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Bosch v. Department of Services for Children

Supreme Court of Delaware

April 16, 2019

JAY BOSCH, [1] Respondent Below, Appellant,
v.
DEPARTMENT OF SERVICES FOR CHILDREN, YOUTH AND THEIR FAMILIES/DIVISION OF FAMILY SERVICES, Petitioner Below, Appellee.

          Submitted: March 1, 2019

          Court Below-Family Court of the State of Delaware File Nos. 18-03-11TN CN17-04580 Petition Nos. 18-0863117-28244

          Before STRINE, Chief Justice; VAUGHN and SEITZ, Justices.

          ORDER

          James T. Vaughn, Jr Justice.

         Upon consideration of the appellant's brief filed under Supreme Court Rule 26.1, his attorney's motion to withdraw, the response of the Department of Services for Children, Youth and Their Families/Division of Family Services ("DFS"), and the response of the attorney ad litem, it appears to the Court that:

         (1) The respondent below-appellant, Jay Bosch ("the Father"), filed an appeal from the Family Court's decision, dated August 7, 2018, terminating his parental rights to his daughter ("the Child"). On appeal, the Father's counsel ("Counsel") has filed an opening brief and motion to withdraw under Supreme Court Rule 26.1. Counsel represents that he has made a conscientious review of the record and the law and found no meritorious argument in support of the appeal. The Father has submitted no points for the Court's consideration. In response to Counsel's submission, DFS and the Child's attorney ad litem, have moved to affirm the Family Court's termination of the Father's parental rights.

         (2) The Child was born in June 2017. On September 14, 2017, DFS was awarded temporary custody of the Child by emergency ex parte order. The Child was previously in the temporary care of the paternal great-aunt because the mother of the Child ("the Mother")[2] was incarcerated and there was a criminal no-contact order between the Father and the Child as a result of the Father biting the Child and being charged with Child Abuse in the Second Degree. DFS sought temporary custody after the Family Court denied the paternal great-aunt's petition for temporary guardianship and the paternal great-aunt acted strangely and aggressively toward the DFS worker.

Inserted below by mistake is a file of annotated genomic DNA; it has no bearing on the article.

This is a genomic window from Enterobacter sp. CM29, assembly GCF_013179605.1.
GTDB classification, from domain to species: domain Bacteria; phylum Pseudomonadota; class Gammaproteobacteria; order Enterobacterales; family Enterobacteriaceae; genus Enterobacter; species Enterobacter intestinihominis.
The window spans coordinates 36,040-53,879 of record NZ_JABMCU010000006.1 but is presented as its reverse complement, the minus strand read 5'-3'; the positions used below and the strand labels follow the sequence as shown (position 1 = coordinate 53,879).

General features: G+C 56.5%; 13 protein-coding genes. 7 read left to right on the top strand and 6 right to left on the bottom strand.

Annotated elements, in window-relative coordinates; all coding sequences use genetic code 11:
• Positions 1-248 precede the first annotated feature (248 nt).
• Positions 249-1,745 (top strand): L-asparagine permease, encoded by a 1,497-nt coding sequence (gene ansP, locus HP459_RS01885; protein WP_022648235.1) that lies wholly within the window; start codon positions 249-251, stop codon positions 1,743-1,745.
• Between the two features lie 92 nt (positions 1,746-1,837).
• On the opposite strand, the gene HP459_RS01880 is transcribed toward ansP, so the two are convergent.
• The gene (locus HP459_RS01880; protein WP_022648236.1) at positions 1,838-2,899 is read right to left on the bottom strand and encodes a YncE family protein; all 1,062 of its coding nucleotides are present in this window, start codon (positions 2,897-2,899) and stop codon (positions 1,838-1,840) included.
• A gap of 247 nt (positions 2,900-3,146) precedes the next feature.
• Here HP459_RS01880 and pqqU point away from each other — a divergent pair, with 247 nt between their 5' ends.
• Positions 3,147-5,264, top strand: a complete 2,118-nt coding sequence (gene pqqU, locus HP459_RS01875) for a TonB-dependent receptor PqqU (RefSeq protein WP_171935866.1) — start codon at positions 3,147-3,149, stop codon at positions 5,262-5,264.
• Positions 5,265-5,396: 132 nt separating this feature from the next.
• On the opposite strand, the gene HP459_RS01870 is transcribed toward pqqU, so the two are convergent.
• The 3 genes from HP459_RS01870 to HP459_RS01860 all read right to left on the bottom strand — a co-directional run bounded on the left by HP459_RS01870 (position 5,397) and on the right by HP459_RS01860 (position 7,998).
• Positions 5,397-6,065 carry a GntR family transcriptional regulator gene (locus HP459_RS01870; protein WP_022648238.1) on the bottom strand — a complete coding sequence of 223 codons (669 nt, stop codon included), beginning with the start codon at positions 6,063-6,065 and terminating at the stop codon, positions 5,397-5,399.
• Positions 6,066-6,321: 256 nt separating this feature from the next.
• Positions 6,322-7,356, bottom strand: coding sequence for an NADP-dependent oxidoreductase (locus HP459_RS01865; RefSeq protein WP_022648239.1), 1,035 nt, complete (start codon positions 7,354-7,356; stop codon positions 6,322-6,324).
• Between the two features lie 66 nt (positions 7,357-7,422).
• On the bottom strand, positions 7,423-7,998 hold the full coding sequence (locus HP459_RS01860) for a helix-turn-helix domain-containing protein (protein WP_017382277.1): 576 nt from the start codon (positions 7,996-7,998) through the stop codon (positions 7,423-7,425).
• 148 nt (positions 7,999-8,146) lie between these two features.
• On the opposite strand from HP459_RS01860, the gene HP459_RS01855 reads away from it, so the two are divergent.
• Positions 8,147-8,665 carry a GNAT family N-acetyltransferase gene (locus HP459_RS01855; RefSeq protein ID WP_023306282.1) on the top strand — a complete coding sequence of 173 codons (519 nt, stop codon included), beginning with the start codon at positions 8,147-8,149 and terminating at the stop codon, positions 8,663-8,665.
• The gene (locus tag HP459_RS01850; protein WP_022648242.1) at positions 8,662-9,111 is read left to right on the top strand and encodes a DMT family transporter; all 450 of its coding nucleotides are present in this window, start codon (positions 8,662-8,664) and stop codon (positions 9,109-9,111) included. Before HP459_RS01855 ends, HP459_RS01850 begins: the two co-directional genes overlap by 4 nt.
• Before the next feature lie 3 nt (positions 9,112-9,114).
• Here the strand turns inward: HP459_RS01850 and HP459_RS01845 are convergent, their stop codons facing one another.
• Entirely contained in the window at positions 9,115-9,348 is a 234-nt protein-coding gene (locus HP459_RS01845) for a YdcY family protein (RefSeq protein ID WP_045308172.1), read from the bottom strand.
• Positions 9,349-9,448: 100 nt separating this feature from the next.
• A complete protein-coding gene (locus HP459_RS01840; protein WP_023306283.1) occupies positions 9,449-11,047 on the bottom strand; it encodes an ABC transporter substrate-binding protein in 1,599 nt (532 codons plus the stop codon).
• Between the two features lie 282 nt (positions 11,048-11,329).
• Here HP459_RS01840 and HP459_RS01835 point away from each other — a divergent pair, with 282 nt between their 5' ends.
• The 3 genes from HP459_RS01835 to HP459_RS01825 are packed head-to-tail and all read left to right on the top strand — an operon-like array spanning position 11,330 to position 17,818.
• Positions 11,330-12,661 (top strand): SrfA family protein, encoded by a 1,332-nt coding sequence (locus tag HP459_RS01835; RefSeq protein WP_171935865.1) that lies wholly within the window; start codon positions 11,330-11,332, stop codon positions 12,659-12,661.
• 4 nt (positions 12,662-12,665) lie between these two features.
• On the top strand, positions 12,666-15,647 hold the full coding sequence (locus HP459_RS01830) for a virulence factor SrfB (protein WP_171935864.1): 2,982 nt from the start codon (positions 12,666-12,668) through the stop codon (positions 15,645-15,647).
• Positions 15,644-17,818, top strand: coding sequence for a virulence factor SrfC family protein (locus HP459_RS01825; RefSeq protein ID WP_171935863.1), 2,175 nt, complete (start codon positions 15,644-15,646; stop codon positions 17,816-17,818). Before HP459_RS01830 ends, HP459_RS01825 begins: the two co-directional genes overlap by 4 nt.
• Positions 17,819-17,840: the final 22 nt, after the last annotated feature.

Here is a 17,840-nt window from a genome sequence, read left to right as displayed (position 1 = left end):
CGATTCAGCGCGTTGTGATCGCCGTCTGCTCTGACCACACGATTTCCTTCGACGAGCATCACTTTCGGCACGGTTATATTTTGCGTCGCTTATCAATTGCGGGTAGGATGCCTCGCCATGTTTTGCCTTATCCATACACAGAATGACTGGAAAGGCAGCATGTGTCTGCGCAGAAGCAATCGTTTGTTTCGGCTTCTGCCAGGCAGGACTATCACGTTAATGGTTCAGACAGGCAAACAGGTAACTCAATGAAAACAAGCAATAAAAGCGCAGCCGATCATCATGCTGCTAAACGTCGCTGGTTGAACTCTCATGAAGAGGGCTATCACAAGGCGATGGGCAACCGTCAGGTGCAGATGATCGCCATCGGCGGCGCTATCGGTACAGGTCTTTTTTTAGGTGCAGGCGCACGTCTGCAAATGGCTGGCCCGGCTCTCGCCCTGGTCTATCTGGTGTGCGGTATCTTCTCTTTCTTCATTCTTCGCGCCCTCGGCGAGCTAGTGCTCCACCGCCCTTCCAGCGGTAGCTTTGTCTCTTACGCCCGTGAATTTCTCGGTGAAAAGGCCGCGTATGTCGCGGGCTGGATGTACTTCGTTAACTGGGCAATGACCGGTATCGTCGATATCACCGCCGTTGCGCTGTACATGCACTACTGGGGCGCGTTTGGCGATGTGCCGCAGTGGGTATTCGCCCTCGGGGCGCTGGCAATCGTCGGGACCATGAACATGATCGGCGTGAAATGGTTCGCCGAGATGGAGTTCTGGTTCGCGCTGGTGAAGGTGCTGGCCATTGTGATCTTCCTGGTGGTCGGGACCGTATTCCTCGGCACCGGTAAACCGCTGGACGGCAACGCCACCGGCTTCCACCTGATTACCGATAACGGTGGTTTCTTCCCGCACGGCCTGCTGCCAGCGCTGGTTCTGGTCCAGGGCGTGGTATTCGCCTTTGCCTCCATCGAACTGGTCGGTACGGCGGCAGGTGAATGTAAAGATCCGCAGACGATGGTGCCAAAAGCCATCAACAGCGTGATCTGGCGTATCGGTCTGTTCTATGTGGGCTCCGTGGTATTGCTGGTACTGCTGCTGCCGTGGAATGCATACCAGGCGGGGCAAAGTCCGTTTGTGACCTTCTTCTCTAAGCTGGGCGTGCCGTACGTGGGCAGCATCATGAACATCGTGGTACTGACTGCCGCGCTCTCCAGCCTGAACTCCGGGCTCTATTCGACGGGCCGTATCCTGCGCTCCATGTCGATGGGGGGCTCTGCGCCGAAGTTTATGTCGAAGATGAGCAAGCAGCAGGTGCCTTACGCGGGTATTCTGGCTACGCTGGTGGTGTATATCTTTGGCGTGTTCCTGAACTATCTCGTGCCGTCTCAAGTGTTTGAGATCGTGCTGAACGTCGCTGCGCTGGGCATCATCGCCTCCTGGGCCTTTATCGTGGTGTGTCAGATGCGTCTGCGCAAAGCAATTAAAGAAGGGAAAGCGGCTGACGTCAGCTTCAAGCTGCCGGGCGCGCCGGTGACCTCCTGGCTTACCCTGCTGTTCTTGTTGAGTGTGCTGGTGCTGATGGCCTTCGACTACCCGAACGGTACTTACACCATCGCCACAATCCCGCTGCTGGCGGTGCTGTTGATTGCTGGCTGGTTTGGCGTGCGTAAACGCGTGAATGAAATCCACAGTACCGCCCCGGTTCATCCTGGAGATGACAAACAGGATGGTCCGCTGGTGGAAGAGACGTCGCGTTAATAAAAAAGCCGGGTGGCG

(3) At the preliminary protective hearing on September 20, 2017, the Family Court appointed counsel to represent the Mother and the Father. Based on the parents' stipulations, the Family Court found there was probable cause to believe the Child was dependent. The Family Court also found that DFS had exercised due diligence in notifying the Child's relatives and there was no appropriate placement for the Child with relatives.

         (4) October 26, 2017, the Family Court held an adjudicatory hearing. The Family Court found that the Child was dependent based on the parents' stipulations. The Mother had been released from prison and had visitation with the Child. The Father had completed a drug evaluation in which he tested positive for marijuana and was advised to obtain weekly outpatient treatment, completed a mental health evaluation, and begun parenting classes. The Family Court found that DFS had exercised due diligence in trying to find placement for the Child with relatives, but had not found any appropriate and available relatives. The Father was ordered to undergo genetic testing at State expense.